8

It’s easy to forget, but as the Lucifer episode "Monster" mentions, Lucifer isn’t a killer. He punishes, but in Hell everyone he punished was already dead. As DevilCop, he loves the idea of the wicked being punished -- and he has no problem supporting humans taking matters into their own hands -- but he himself doesn’t go around killing people. He’s not a soldier like Amenadiel, and he’s clearly not as much of a zealot as Uriel was.

So to go from that to straight up killing his own brother, no matter how justified it was, is a big step for Lucifer and one that of course sends him into a spiral. It means so much that the typical Lucifer distraction mechanisms, the acting out and the partying, don’t even look fun this time around. He’s drinking non-stop and hooking up with women (even at crime scenes), which he’s done a million times and will do a million times more, but even he doesn’t look as into it anymore. And that’s long before he plays sad piano or “sees” Uriel around. This is Lucifer in his time of grieving...

How can this happen to an angel? Especially, the devil in flesh, Lucifer Morningstar! Why did he kill his brother? He is an angel, not a demon! Was it a brother's revenge, for Chloe's protection or even for Maze's protection? This episode can be a bit confusing and I'm open to your explanations!

  • When I arrive at my laptop, I'll put some images as usual from me to a better understanding and attractiveness question. Thanks a lot @NapoleonWilson♦ for the edit! – Richard Alonso Nov 3 '16 at 17:52
  • Don't worry, the question looks fine. It doesn't really seem to need any pictures for understanding it better. – Napoleon Wilson Nov 3 '16 at 17:56
  • That's a pleasure knowing that, perhaps isn't better for aesthetic? – Richard Alonso Nov 3 '16 at 17:58
  • I can't really see what a picture would add to the question. You're not really asking for some visual thing and the context of your question seems quite clear from your explanations. Images should add something to the question in order to not just be clutter. – Napoleon Wilson Nov 3 '16 at 17:59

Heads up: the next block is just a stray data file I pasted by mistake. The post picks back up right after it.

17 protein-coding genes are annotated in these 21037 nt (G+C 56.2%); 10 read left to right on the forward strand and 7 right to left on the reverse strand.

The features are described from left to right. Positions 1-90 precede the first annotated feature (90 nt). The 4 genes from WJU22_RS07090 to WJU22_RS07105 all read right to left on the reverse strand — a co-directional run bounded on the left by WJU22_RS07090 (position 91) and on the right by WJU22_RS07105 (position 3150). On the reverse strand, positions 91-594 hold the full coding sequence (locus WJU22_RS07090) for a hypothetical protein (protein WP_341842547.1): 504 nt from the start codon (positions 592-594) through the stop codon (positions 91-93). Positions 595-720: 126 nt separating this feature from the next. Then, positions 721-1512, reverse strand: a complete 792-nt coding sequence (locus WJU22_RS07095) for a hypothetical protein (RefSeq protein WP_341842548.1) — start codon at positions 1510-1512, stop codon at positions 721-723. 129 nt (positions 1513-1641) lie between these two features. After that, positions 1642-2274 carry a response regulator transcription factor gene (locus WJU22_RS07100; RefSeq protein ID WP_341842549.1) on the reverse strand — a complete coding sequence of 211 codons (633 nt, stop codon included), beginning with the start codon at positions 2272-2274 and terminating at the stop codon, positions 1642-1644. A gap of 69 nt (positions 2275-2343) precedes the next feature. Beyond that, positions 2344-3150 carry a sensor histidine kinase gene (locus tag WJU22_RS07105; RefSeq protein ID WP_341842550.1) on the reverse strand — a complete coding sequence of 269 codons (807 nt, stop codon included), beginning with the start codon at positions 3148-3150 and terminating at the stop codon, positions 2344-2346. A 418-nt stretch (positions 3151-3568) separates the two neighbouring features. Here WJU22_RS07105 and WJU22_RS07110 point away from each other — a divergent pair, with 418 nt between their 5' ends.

• You are absolutely right, its my bad. Nice to "meet" ya! – Richard Alonso Nov 3 '16 at 18:18
6

I think it's obvious from Lucifer's reaction that killing Uriel was a spontaneous, and ultimately bad, choice that Lucifer made. His brother's actions kept escalating out of control until Lucifer, in what lawyers would call "the heat of the moment", made a snap judgement call to kill Uriel.

It's important to note that Lucifer largely stayed out of the fight, at first; Uriel not only fought off Lucifer and a de-powered Amenadiel, but he had beating Mazikeen nearly unconscious as well. In the end, though, the thing that pushed Lucifer over the edge was Uriel's threat to Chloe:

URIEL: Because you made it so difficult, now I'm gonna take out mom and the detective. You can't stop me, brother.

At this point Lucifer had no other way to save Chloe's life but to stop Uriel, and since neither he nor Amenadiel nor Maze could fight Uriel directly, Lucifer had to kill him.

But it's equally important to note that Lucifer was immediately shocked and upset at what he'd done. He genuinely seems to regret his actions (something he has rarely been shown to do in the past), which implies that he didn't spend any time "thinking" about it. He just did it, and now he's going to suffer for it.

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